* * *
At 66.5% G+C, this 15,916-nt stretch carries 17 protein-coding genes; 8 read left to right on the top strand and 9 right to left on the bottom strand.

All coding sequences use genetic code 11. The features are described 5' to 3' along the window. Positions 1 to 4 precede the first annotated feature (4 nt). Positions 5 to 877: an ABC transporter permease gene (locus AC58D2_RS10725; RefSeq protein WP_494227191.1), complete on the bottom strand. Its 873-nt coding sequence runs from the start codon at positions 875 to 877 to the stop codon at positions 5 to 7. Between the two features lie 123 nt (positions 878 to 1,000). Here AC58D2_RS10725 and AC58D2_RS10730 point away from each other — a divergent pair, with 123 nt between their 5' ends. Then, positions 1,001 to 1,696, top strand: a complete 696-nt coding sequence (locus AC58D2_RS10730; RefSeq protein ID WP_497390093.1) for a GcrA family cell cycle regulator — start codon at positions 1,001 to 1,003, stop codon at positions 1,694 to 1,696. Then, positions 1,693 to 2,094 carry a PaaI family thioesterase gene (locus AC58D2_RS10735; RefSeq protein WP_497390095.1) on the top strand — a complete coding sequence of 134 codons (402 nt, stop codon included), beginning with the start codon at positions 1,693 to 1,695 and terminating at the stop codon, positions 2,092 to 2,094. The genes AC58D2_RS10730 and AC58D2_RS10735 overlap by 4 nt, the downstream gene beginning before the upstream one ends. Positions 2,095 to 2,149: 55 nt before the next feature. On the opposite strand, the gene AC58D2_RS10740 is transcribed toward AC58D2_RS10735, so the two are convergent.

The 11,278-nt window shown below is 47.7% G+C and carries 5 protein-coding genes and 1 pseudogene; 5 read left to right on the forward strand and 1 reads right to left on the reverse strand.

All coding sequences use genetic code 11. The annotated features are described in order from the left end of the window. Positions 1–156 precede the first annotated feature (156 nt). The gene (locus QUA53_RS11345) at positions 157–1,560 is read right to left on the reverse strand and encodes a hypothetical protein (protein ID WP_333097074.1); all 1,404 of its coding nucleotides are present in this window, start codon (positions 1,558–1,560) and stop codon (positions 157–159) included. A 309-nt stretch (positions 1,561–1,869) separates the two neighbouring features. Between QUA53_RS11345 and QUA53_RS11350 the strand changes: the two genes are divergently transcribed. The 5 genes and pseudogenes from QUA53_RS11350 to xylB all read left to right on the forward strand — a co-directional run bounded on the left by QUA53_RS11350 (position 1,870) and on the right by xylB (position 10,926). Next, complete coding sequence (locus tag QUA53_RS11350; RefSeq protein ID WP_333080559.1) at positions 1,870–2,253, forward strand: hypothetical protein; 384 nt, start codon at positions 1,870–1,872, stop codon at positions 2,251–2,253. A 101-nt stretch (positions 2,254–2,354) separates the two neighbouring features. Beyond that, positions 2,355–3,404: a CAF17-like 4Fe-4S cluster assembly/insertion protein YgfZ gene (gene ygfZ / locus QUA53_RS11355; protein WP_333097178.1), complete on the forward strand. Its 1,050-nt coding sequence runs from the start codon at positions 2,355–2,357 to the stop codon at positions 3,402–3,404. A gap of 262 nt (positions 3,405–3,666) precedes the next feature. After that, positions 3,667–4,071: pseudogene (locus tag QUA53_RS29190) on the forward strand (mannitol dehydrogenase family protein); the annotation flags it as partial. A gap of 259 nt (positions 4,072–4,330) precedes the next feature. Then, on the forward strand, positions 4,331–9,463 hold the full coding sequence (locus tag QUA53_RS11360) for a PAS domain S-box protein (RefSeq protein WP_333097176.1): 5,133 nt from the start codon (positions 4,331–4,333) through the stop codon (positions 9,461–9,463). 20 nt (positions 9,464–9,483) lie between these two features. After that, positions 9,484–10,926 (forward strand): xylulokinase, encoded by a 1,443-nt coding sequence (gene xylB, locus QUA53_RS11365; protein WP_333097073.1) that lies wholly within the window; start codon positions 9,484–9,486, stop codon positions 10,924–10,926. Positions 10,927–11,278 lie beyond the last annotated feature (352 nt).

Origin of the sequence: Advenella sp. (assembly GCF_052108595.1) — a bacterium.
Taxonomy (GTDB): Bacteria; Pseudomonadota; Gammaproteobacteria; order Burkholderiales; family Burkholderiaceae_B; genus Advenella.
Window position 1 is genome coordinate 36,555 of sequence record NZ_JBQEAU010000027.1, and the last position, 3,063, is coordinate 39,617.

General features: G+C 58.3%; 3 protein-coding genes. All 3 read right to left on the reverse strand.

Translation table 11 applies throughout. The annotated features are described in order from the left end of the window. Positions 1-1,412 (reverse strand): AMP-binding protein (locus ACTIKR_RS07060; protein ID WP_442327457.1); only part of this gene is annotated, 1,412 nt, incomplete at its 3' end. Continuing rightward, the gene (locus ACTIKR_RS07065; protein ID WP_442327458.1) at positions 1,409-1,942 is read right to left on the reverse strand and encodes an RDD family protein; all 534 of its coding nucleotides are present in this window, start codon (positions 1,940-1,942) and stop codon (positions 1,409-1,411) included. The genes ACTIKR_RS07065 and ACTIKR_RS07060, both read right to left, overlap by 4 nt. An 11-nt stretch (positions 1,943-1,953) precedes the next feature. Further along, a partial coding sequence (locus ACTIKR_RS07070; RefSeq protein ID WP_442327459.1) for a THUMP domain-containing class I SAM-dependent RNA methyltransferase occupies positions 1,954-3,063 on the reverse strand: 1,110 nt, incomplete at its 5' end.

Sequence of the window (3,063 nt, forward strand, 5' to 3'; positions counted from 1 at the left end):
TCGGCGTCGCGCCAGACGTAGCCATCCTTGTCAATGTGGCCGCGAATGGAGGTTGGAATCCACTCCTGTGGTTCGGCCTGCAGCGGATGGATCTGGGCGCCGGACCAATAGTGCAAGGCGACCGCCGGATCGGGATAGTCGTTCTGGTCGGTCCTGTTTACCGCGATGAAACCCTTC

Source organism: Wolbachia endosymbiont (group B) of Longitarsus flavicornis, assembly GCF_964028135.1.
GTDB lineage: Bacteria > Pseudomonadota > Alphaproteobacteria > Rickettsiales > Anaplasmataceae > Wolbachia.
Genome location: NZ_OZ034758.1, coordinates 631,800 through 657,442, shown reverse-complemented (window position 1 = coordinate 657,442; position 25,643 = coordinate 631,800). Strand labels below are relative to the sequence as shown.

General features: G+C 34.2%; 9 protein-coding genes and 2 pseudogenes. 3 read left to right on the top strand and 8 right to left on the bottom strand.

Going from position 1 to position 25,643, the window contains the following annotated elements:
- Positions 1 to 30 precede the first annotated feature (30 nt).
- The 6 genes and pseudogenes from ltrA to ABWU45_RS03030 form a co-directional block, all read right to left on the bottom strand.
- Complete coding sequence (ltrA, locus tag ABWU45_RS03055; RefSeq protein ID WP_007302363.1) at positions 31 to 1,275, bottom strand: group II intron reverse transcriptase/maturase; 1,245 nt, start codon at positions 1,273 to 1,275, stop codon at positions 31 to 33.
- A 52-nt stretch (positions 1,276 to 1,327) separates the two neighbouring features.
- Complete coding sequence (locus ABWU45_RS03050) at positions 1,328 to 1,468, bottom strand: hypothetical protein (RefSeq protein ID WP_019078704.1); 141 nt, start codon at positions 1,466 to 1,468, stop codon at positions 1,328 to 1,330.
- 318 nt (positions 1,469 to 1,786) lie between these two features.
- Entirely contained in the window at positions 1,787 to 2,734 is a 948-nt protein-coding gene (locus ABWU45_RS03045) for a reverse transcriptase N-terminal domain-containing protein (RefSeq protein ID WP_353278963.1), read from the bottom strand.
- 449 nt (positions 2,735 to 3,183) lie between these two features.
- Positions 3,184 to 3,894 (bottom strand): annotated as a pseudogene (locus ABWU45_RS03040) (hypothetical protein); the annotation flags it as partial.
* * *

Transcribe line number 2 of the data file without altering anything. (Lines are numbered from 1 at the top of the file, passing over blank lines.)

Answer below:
All coding sequences use genetic code 11. The features are described 5' to 3' along the window. Positions 1 to 4 precede the first annotated feature (4 nt). Positions 5 to 877: an ABC transporter permease gene (locus AC58D2_RS10725; RefSeq protein WP_494227191.1), complete on the bottom strand. Its 873-nt coding sequence runs from the start codon at positions 875 to 877 to the stop codon at positions 5 to 7. Between the two features lie 123 nt (positions 878 to 1,000). Here AC58D2_RS10725 and AC58D2_RS10730 point away from each other — a divergent pair, with 123 nt between their 5' ends. Then, positions 1,001 to 1,696, top strand: a complete 696-nt coding sequence (locus AC58D2_RS10730; RefSeq protein ID WP_497390093.1) for a GcrA family cell cycle regulator — start codon at positions 1,001 to 1,003, stop codon at positions 1,694 to 1,696. Then, positions 1,693 to 2,094 carry a PaaI family thioesterase gene (locus AC58D2_RS10735; RefSeq protein WP_497390095.1) on the top strand — a complete coding sequence of 134 codons (402 nt, stop codon included), beginning with the start codon at positions 1,693 to 1,695 and terminating at the stop codon, positions 2,092 to 2,094. The genes AC58D2_RS10730 and AC58D2_RS10735 overlap by 4 nt, the downstream gene beginning before the upstream one ends. Positions 2,095 to 2,149: 55 nt before the next feature. On the opposite strand, the gene AC58D2_RS10740 is transcribed toward AC58D2_RS10735, so the two are convergent.